There were no major risks identified for the implementation of the pilot scheme. Implementation risks were minimal and by design as the potential issues were de-bugged in the implementation stage. Also, the Akselos team is experienced in addressing the sorts of engineering challenges that the hydro plant represented. Mitigation strategies included: - a rigorous delivery process - cross references to recognize engineering standards for validation of each stage of the digital twin delivery.

Economic risk

The technology aims for a high ROI and rapid delivery, typically covering its own cost within one business cycle. In terms of human capital and ecosystem, our technology has been designed to empower engineers with a better understanding of the challenges they face, to improve the way they work. Structural digital twins won't replace the need for engineers to interpret the data and make critical decisions, they simply aid the decision-making process with accurate, real-time information.

Social risk

Structural Digital Twins are disruptive in nature and allow for the integration of new technologies, and processes such as edge computing, AI and machine learning to mention a few. The societal risks for these emerging technologies are latent, and the digital twin gives the players in the ecosystem the possibility of adopting new business models based on higher value-added services.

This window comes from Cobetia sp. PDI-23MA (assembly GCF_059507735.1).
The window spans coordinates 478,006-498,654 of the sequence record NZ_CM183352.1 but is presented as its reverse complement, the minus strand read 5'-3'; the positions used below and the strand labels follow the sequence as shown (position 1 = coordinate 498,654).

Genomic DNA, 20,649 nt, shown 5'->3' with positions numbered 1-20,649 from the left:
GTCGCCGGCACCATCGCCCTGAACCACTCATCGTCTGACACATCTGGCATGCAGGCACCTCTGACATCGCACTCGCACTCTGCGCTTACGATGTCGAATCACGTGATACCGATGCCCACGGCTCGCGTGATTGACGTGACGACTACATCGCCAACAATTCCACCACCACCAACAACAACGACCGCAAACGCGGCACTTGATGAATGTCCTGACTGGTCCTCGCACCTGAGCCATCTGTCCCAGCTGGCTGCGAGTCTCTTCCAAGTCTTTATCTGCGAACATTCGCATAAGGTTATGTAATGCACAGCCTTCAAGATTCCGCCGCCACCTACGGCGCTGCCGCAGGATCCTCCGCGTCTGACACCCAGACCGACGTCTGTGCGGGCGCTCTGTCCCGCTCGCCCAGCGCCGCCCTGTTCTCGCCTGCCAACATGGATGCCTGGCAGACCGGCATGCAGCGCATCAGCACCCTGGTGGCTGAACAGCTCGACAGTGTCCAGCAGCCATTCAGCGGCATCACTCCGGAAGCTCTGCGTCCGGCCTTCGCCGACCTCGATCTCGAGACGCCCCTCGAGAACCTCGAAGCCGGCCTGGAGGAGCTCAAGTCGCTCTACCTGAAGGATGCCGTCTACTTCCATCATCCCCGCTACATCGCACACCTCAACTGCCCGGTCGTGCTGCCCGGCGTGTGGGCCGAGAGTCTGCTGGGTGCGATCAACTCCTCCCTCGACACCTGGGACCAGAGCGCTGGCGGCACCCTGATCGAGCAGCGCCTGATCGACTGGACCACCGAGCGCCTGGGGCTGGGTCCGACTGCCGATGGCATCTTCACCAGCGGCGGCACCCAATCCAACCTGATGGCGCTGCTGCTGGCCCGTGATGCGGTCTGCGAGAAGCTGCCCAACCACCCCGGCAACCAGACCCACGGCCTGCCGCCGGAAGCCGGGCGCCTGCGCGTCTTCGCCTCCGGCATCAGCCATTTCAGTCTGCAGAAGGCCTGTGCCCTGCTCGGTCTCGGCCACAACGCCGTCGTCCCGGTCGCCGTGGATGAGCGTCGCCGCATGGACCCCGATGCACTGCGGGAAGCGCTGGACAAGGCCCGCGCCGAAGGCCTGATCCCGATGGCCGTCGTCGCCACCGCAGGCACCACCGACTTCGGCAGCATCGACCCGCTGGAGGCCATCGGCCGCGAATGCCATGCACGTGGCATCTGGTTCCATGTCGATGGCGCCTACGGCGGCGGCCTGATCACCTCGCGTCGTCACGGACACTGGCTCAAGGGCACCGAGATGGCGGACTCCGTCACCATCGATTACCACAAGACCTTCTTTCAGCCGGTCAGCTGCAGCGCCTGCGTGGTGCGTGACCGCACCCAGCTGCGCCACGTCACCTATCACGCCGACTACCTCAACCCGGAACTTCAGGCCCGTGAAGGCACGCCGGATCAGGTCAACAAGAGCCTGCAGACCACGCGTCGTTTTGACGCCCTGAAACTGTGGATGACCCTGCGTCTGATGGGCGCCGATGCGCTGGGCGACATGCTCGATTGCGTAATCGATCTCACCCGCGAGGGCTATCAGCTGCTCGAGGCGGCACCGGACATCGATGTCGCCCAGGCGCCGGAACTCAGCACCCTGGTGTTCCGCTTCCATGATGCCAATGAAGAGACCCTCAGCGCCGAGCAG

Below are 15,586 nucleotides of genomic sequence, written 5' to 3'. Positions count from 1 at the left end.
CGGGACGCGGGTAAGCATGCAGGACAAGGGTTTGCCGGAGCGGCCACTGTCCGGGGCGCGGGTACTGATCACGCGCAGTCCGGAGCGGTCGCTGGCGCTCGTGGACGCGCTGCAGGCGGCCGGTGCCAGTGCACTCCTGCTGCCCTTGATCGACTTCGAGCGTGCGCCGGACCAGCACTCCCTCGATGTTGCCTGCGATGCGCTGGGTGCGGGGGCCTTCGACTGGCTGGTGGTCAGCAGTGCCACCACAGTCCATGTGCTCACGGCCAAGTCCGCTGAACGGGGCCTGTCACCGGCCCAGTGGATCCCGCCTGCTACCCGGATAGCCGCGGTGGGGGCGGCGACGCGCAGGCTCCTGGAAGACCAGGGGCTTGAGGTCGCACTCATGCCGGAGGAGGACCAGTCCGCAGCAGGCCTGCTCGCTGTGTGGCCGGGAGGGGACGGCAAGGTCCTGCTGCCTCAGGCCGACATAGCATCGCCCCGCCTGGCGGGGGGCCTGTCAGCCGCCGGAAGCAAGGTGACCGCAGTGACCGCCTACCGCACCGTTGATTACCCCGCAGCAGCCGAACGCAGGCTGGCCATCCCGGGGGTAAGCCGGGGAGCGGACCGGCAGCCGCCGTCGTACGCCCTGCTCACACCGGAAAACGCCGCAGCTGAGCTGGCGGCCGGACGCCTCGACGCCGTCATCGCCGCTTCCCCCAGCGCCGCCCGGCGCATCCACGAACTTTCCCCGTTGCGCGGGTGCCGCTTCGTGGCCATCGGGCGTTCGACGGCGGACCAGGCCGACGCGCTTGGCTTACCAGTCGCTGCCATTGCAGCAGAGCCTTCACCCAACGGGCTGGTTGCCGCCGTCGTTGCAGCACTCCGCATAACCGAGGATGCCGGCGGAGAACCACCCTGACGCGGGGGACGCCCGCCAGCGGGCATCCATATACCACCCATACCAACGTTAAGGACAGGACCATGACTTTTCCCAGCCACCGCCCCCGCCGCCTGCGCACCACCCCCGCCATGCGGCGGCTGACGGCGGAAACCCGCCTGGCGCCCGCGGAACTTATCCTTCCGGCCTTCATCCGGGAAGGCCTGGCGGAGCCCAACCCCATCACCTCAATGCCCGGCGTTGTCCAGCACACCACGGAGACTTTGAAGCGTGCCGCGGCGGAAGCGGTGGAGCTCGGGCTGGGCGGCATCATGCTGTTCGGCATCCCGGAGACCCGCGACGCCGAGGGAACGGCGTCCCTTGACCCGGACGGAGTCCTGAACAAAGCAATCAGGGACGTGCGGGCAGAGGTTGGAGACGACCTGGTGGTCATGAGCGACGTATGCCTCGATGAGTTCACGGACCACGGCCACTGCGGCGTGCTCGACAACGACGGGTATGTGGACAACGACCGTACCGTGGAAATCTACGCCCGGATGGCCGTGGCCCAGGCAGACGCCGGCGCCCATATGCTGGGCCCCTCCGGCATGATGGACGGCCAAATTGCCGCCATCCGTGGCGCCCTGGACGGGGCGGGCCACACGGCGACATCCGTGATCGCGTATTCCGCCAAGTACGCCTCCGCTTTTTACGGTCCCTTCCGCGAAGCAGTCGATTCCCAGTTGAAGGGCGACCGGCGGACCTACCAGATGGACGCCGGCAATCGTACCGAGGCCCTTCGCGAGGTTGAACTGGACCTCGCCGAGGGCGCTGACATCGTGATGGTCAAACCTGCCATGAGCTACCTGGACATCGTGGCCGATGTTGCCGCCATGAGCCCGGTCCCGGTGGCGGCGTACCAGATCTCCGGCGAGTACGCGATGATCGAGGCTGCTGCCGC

Safety and (Cyber)security risk

The technology will support customers to lower their carbon footprint by: - Improving design of critical assets and reducing materials required for manufacturing - Remote access and monitoring resulting in reduced deployment of people to the assets - Increased sustainability of critical assets. Increasing the operating envelope of a wind turbine for example from 25 years to up to 50, mitigating issues with recycling blade materials - Avoiding stranded assets for hydrocarbon industries by extending the life of old assets rather than building new ones as the world transitions to a low carbon economy.